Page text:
Education

LAUSD schools most likely to label Asian students as gifted

White and Asian students in Los Angeles Unified are more likely to be labeled gifted, putting them on an accelerated track for sought-after schools and colleges. The U.S. Department of Education's Office of Civil Rights has ordered the district to seek out more Latino and black students for its gifted programs.
White and Asian students in Los Angeles Unified are more likely to be labeled gifted, putting them on an accelerated track for sought-after schools and colleges. The U.S. Department of Education's Office of Civil Rights has ordered the district to seek out more Latino and black students for its gifted programs.
JOHN MACDOUGALL/AFP/Getty Images

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One in three Asian students is labeled as gifted by his or her school, according to data released by the Los Angeles Unified School District for a school board meeting scheduled on Tuesday.

The latest numbers again raise questions about the over- and under-representation of ethnic groups in the district's Gifted and Talented Education (GATE) programs, which can set a student on a path into the most sought-after schools and colleges.

In breakdowns of the overall GATE enrollment, the racial division is stark:

White and Asian students aren't innately smarter than their black and brown peers, experts say. According to research on the issue, the problem is school staff in high-poverty neighborhoods aren’t looking for – and finding – kids to enroll in gifted and talented programs.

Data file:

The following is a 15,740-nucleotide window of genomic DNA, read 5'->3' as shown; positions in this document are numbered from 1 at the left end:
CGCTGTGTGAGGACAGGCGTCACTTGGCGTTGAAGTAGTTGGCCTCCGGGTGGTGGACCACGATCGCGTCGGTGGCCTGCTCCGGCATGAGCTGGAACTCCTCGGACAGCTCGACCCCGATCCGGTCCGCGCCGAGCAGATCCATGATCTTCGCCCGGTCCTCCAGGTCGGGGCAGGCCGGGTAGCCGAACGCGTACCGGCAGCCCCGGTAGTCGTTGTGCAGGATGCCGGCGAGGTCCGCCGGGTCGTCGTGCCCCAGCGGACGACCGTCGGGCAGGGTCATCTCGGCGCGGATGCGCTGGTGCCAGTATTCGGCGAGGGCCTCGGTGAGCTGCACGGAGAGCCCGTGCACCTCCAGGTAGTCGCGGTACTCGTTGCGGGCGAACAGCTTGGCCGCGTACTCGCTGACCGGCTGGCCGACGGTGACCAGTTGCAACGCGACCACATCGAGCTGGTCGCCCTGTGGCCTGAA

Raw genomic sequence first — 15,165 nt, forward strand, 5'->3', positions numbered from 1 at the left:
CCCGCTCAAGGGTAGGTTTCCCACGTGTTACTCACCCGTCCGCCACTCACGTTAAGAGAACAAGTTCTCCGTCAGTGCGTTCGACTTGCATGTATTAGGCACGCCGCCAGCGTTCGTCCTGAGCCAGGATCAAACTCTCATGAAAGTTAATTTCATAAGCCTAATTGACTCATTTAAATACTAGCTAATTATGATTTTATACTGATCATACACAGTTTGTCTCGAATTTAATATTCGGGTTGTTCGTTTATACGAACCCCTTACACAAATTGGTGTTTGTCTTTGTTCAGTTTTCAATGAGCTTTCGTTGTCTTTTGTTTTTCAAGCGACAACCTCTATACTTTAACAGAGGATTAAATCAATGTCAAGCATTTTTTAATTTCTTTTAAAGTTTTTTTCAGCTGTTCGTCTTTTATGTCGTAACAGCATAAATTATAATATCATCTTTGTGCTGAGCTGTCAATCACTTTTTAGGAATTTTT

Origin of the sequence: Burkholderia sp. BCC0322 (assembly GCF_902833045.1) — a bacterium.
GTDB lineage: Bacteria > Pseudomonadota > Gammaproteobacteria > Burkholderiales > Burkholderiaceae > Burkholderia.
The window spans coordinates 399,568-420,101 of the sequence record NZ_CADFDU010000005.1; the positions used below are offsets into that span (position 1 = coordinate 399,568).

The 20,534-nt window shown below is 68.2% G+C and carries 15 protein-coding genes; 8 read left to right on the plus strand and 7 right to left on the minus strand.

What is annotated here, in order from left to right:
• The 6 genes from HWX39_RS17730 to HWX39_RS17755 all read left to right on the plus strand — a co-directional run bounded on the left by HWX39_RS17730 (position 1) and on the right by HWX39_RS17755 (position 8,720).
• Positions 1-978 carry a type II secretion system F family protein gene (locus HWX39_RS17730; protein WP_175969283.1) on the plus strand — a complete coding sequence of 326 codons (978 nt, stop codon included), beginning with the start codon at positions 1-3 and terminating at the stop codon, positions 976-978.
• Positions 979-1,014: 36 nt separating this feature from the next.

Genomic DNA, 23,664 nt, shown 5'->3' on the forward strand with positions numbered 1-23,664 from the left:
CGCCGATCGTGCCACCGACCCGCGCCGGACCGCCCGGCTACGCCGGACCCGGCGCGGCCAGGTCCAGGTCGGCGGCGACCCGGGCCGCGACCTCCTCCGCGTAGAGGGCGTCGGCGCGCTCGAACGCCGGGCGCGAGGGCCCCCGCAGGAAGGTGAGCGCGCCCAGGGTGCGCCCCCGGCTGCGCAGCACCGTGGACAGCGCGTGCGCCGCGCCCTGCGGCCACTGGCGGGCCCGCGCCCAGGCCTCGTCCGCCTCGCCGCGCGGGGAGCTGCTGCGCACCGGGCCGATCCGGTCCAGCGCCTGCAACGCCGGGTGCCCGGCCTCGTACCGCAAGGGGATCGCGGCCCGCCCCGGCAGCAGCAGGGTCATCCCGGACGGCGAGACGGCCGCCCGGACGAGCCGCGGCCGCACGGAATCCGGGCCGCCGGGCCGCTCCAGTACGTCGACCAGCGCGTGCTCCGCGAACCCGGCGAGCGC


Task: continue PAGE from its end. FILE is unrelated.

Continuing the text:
The wealthier west San Fernando Valley, for example, has twice the rate of GATE enrollment than areas in south and east Los Angeles.

The district is under orders from the U.S. Department of Education’s Office of Civil Rights to do a better job seeking out gifted black and Latino students. The office also ordered the district to improve minority students access to technology, books and libraries and effective teachers.

In the 2010-2011 school year, administrators started offering schools $15 cash rewards for each new gifted student identified, but enrollment has only inched up.

In February and March, Superintendent Ramon Cortines paid administrators to work Saturdays to clear a backlog of thousands of students who were waiting to be enrolled in gifted programs.

The district also said it is reaching out to 129 elementary schools, many in south and east LA, to help increase diversity enrollment in GATE. 

The school board's Curriculum, Instruction and Assessment Committee was scheduled to to take up the gifted and talented program Tuesday, but administrators moved the discussion to May 26. 

This story has been updated.

Graphics provided by the Los Angeles Unified School District.